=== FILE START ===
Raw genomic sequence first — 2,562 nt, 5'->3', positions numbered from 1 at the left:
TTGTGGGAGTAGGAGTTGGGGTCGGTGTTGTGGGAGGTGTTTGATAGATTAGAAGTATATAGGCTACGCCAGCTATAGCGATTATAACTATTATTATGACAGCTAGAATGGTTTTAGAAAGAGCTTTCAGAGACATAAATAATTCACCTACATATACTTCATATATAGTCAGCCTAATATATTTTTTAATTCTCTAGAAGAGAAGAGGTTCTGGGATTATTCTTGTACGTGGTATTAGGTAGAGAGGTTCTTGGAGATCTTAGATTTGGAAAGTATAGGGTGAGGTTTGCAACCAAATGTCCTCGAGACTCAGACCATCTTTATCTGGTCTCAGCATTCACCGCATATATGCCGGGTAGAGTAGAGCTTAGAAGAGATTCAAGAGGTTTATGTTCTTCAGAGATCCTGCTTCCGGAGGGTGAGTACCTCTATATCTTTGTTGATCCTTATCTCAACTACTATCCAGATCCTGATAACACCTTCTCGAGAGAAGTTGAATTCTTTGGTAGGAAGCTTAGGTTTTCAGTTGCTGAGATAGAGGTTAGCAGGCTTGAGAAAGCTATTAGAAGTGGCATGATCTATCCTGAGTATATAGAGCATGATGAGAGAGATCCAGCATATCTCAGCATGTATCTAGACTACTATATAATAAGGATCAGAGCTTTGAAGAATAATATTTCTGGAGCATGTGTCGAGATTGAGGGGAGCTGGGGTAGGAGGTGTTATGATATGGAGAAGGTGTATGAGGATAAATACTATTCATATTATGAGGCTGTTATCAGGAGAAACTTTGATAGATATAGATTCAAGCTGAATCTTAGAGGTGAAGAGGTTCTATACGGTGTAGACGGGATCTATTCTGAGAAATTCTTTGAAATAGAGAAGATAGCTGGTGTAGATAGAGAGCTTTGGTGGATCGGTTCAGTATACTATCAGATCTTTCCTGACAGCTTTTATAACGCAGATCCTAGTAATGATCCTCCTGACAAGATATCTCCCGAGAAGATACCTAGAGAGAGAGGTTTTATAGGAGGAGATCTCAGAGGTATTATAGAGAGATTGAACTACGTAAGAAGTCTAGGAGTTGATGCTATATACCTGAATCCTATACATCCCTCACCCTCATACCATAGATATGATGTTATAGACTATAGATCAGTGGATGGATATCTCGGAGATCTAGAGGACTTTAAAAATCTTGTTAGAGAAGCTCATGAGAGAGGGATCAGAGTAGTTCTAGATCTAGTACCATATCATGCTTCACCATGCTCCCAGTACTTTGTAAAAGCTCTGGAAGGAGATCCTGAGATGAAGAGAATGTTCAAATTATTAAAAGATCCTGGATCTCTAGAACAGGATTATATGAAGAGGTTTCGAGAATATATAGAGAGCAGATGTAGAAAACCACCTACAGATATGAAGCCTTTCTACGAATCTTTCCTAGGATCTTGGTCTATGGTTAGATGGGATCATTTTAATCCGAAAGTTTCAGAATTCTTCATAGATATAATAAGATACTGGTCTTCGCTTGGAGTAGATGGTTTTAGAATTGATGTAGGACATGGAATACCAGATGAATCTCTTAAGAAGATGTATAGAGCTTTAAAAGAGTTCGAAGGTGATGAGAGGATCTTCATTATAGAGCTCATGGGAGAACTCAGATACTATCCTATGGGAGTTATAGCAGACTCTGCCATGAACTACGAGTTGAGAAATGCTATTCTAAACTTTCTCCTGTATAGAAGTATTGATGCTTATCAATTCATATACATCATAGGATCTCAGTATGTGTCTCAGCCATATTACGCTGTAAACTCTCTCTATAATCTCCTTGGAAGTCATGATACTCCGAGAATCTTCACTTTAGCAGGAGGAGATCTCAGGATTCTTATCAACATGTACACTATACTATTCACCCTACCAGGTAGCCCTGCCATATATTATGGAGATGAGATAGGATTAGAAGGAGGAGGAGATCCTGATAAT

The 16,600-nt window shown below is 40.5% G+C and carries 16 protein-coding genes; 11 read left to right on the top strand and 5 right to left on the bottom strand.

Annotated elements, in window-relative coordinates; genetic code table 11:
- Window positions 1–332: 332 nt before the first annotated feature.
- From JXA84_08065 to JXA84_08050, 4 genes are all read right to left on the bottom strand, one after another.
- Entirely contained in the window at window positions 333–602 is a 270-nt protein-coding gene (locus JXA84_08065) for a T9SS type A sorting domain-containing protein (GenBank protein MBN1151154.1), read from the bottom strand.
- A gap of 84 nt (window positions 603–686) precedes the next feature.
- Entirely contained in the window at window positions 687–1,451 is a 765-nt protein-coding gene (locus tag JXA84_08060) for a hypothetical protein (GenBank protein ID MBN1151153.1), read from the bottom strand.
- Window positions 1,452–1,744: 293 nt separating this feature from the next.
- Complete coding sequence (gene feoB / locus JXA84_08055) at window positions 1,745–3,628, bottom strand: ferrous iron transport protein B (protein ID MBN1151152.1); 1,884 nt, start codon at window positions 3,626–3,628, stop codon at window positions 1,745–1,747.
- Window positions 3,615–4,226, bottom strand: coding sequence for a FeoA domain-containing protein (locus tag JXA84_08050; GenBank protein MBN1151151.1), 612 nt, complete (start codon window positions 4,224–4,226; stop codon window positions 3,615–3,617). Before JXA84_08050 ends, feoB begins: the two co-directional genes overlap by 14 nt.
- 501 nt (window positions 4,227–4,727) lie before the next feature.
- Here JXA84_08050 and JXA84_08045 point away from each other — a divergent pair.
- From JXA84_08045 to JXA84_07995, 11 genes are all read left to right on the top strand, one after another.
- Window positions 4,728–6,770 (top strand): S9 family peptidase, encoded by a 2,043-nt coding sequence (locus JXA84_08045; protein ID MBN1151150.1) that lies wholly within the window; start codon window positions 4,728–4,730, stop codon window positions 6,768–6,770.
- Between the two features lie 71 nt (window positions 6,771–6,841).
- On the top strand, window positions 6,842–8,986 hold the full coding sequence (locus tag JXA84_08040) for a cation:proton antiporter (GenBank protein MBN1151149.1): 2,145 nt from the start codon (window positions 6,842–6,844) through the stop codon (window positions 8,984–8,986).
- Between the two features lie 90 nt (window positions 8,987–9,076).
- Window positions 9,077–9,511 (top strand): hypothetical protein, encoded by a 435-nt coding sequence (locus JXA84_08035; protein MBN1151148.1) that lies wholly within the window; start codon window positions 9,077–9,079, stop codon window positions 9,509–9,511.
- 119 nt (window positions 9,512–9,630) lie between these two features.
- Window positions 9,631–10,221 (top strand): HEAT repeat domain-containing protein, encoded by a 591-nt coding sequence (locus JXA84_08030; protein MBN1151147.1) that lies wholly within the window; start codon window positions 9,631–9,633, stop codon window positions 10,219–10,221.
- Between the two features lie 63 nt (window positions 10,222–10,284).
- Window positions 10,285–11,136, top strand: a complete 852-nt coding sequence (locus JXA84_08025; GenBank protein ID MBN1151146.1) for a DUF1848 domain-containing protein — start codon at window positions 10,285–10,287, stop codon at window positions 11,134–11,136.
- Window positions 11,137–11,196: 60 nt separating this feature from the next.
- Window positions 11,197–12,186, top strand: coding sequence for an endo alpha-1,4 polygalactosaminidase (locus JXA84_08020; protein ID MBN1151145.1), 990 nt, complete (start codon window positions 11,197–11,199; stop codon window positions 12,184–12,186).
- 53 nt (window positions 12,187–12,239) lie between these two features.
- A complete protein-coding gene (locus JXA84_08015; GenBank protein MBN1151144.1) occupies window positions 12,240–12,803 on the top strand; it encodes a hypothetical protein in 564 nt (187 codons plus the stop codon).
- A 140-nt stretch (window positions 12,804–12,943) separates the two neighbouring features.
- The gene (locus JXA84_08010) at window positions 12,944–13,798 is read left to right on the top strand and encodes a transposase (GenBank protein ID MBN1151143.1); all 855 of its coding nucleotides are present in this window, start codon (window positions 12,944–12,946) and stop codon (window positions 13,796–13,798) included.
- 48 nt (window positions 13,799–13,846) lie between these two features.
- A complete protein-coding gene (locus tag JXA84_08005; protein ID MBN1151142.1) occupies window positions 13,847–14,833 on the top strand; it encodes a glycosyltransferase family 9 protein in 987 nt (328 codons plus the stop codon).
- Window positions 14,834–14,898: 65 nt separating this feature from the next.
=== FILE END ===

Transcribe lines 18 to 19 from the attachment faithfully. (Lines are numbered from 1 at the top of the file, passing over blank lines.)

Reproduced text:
- On the top strand, window positions 6,842–8,986 hold the full coding sequence (locus tag JXA84_08040) for a cation:proton antiporter (GenBank protein MBN1151149.1): 2,145 nt from the start codon (window positions 6,842–6,844) through the stop codon (window positions 8,984–8,986).
- Between the two features lie 90 nt (window positions 8,987–9,076).